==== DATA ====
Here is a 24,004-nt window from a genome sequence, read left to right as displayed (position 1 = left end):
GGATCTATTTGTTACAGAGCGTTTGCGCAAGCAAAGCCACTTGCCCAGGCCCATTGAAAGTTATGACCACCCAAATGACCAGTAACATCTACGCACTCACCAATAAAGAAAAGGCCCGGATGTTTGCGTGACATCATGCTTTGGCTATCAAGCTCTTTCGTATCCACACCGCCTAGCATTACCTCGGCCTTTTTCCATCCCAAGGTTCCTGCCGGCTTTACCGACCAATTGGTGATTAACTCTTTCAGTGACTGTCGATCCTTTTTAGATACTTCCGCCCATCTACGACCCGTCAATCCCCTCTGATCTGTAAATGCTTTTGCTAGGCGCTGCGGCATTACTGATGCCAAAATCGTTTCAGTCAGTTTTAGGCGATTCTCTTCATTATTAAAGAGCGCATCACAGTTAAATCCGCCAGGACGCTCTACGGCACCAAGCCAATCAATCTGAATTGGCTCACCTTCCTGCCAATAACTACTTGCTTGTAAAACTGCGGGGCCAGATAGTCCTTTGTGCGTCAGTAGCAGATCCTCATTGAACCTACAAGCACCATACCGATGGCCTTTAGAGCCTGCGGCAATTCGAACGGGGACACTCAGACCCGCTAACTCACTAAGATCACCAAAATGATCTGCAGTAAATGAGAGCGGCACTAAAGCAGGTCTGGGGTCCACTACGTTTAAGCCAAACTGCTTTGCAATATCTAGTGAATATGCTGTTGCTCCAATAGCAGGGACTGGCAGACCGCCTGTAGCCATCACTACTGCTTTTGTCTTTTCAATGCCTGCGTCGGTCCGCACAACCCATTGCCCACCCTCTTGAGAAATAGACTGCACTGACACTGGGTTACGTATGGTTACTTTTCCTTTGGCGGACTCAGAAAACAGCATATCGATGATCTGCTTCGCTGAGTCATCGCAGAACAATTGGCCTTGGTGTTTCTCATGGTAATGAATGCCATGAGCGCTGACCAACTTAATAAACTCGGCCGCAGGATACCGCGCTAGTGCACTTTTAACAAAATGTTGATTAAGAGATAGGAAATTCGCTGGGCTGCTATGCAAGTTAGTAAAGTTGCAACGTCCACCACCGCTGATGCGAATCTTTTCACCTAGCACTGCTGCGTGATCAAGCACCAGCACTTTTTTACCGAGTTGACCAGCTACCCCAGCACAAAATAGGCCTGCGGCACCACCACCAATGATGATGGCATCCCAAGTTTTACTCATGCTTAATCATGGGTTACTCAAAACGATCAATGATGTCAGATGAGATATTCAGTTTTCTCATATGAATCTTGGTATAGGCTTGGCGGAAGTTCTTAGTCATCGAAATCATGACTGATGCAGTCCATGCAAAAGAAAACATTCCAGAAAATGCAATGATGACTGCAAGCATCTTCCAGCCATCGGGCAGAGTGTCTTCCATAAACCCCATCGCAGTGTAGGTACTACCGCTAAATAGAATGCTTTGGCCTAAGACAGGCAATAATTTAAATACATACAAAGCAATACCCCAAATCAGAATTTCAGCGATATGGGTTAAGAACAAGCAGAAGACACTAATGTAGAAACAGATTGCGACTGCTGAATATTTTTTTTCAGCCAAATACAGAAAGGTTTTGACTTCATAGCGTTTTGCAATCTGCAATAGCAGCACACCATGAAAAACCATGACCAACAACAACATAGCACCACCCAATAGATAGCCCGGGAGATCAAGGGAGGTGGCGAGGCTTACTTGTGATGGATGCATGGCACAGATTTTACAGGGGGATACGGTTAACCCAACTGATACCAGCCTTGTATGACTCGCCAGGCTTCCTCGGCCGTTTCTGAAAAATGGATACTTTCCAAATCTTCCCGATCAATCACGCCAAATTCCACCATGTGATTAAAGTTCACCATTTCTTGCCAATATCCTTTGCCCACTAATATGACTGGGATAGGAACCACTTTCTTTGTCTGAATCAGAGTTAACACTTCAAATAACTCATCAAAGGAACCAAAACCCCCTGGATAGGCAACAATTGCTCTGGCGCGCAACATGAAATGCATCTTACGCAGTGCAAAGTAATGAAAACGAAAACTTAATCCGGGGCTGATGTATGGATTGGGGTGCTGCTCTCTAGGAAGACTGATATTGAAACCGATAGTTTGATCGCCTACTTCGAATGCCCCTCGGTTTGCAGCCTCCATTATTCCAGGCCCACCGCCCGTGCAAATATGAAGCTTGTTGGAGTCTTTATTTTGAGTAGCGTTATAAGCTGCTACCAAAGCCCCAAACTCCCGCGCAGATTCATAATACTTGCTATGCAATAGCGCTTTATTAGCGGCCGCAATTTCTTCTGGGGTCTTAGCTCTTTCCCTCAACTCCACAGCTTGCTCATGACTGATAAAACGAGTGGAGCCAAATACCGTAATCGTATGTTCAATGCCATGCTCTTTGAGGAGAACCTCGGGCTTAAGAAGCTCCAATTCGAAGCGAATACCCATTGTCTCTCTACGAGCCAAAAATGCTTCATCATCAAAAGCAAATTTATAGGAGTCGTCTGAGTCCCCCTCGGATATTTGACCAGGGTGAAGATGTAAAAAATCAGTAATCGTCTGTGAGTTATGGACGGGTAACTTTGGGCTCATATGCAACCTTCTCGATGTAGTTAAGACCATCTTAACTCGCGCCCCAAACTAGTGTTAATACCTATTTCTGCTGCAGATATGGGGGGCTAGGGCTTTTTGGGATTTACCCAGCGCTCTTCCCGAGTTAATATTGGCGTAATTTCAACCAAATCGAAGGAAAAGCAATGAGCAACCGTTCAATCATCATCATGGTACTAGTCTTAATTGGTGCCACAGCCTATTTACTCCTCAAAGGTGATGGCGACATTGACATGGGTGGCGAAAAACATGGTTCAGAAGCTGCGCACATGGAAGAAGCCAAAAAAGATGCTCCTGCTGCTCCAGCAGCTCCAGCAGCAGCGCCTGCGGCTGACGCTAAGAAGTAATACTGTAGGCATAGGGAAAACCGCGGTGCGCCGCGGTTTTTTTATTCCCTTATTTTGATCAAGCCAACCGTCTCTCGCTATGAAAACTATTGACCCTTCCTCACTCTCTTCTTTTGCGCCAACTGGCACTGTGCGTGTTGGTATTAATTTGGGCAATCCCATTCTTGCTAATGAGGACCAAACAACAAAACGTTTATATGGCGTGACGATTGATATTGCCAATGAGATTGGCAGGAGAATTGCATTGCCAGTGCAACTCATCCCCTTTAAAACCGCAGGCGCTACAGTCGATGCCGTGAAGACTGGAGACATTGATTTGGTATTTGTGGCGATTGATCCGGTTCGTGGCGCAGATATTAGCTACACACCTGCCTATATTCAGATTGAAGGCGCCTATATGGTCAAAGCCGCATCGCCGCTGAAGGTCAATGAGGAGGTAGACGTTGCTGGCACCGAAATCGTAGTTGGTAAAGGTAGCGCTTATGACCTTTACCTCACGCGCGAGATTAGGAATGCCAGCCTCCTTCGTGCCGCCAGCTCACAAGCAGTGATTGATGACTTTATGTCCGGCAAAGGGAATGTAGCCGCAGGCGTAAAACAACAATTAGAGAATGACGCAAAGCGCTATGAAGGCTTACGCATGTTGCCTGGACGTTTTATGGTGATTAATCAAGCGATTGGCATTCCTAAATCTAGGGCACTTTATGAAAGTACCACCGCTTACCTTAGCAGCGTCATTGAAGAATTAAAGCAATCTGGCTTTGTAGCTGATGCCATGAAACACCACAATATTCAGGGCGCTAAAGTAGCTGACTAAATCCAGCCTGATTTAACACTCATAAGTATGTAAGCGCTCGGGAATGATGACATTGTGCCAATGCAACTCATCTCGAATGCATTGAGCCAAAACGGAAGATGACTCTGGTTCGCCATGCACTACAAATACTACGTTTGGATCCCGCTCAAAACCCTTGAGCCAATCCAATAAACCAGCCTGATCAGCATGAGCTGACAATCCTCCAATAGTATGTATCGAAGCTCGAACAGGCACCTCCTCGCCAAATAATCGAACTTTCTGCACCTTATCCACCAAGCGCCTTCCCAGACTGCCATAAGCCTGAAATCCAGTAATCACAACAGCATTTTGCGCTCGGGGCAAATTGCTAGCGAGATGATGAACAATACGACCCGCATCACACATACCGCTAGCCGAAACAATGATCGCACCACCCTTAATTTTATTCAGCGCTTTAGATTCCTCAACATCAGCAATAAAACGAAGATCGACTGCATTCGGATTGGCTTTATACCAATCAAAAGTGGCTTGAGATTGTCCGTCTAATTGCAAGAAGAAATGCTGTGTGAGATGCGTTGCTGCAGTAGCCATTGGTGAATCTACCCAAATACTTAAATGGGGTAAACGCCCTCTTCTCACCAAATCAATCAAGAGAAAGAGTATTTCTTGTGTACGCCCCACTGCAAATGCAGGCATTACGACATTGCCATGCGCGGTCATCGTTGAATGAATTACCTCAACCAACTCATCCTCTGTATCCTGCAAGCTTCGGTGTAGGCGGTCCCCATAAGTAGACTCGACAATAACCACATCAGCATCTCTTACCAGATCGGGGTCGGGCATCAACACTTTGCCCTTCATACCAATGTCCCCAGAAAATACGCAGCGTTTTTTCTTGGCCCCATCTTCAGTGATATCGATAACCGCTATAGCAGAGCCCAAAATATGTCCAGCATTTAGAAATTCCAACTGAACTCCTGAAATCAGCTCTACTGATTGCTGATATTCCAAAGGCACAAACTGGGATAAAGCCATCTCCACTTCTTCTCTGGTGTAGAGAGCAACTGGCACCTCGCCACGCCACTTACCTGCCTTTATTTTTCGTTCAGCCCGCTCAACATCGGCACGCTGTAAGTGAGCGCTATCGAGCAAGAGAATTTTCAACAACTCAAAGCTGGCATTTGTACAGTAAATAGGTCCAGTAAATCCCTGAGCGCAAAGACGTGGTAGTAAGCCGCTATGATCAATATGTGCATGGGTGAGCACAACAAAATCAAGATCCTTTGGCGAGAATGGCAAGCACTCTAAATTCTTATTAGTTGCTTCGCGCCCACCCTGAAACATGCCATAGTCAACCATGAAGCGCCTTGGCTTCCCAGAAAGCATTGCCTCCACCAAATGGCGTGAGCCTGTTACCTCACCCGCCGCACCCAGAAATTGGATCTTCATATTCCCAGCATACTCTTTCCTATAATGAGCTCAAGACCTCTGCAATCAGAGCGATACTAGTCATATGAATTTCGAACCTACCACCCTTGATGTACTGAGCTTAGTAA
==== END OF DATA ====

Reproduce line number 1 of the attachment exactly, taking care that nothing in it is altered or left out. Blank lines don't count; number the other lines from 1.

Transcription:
Here is a 24,004-nt window from a genome sequence, read left to right as displayed (position 1 = left end):